Begag's switch to politics came when he wrote an equal opportunities report for Dominique de Villepin, when he was Interior Minister. When de Villepin became Prime Minister, he appointed Begag the first Delegate Minister for the Promotion of Equal Opportunities.
Begag, who belongs to no political party, is often asked why he is a member of a right-wing Government and not a supporter of the Left. "Twenty-five years ago, the Left promised integration of children of the banlieues - and today there is not one MP from the banlieues nor one from the immigrant community. The Right made no promises. Today, the political courage for diversity is from the Right," he says, despite criticism of the Government's handling of last November's unrest.
As minister, Begag visits the banlieues several times a week. He opposes dependency on state handouts as a way to combat poverty, instead advising those he meets to "take fate into their own hands". "I tell them not to rely on the welfare state. We must do everything possible so that people can take responsibility for themselves," he states.
To this end, he believes that one way of dealing with the discontent highlighted by November's riots is to encourage people and business to become more mobile and flexible. "When French businesses recruit new workers, they should follow the policy called 'outreaching' - going into the banlieues to find new talent," he says. "But the young in the banlieues should also be able to move, to leave for professional training or to find a job. The Government's response to the crisis of the banlieues should be to move frontiers, remove the obstacles, untie the knots that are slowing down French society."
Begag has had to contend with further protests over the Government's equal opportunities policies. Two measures in particular have provoked anger: the introduction of vocational courses for pupils aged 14 and the contrat première embauche (CPE), which will encourage employers to recruit new employees aged 26 and under but will give them the unconditional right to dismiss recruits during their first two years.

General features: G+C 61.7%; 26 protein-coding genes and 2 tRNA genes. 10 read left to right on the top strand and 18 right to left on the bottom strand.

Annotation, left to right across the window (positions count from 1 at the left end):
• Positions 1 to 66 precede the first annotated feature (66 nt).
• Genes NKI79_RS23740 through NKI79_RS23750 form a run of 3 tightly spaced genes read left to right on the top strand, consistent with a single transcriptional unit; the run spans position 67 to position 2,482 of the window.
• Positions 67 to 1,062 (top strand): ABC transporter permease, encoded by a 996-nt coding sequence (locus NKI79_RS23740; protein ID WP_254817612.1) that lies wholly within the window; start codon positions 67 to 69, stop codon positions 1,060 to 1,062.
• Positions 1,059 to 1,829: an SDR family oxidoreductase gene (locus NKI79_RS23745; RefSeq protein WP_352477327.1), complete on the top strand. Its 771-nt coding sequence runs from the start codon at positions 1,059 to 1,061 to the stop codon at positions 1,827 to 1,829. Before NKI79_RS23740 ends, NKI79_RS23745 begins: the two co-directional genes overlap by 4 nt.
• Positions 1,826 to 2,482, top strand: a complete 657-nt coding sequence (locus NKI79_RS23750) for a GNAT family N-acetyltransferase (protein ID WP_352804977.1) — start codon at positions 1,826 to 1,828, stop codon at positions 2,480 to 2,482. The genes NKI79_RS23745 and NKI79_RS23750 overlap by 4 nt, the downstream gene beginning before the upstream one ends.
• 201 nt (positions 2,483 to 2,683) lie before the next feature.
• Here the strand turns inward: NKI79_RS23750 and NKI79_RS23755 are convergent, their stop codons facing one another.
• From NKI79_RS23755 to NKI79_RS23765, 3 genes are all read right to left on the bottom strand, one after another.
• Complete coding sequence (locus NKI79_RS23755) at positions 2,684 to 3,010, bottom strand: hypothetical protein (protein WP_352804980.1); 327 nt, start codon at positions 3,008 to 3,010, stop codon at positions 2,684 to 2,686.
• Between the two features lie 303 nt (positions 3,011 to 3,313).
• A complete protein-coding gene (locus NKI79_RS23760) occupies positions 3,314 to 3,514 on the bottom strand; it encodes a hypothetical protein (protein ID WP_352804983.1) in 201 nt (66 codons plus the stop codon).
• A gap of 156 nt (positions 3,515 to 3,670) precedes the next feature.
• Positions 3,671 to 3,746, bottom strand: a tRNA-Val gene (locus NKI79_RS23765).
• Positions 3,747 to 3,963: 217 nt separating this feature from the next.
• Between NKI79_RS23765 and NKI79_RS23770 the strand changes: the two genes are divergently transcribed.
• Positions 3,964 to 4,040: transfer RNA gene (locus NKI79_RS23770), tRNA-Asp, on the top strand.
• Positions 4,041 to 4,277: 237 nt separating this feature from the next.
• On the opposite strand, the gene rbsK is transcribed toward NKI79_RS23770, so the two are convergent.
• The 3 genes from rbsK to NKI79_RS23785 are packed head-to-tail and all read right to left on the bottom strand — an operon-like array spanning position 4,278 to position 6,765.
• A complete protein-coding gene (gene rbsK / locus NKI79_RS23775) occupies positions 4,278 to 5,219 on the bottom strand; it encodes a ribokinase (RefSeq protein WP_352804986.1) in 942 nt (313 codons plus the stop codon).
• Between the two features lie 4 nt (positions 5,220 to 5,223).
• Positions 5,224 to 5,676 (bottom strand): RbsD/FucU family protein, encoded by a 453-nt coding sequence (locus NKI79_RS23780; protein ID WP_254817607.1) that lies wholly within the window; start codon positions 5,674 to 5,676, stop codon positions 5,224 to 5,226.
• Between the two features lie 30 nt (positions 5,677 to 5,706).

Begag defends the CPE, calling it "an opportunity" for the young. "Society is blocked; I want to unblock it," he says, and criticises the Left for being too ideologically entrenched to look at new ideas for helping the young into jobs.
And he says of the vocational courses: "It is necessary to make technical expertise available to children who aren't adapted to academic education."
He speaks again of the need for flexibility in the system to allow 14-year-olds to move between work and school. "France needs to recognise the value of vocational skills," he says. "We have 15,000 young people aged between 14 and 16 who no longer go to school. I met pupils learning plumbing at a lower secondary 20 years ago. Today, they are 35 years old, well-off, have a job, a house, their family. Others who went to university and learnt anthropology, sociology or comparative literature - they have no work, no house. You can be a plumber and an intellectual."
The intellectual life is the role that gives him most satisfaction. He has written some 40 books - novels for adults and children, and sociological works - and screenplays. Indeed, he believes he is more likely to affect social change through scriptwriting than through politics. "You can touch the heart of society more effectively with the cinema than with politics.
Cinema transforms society without violence. Politics is a struggle."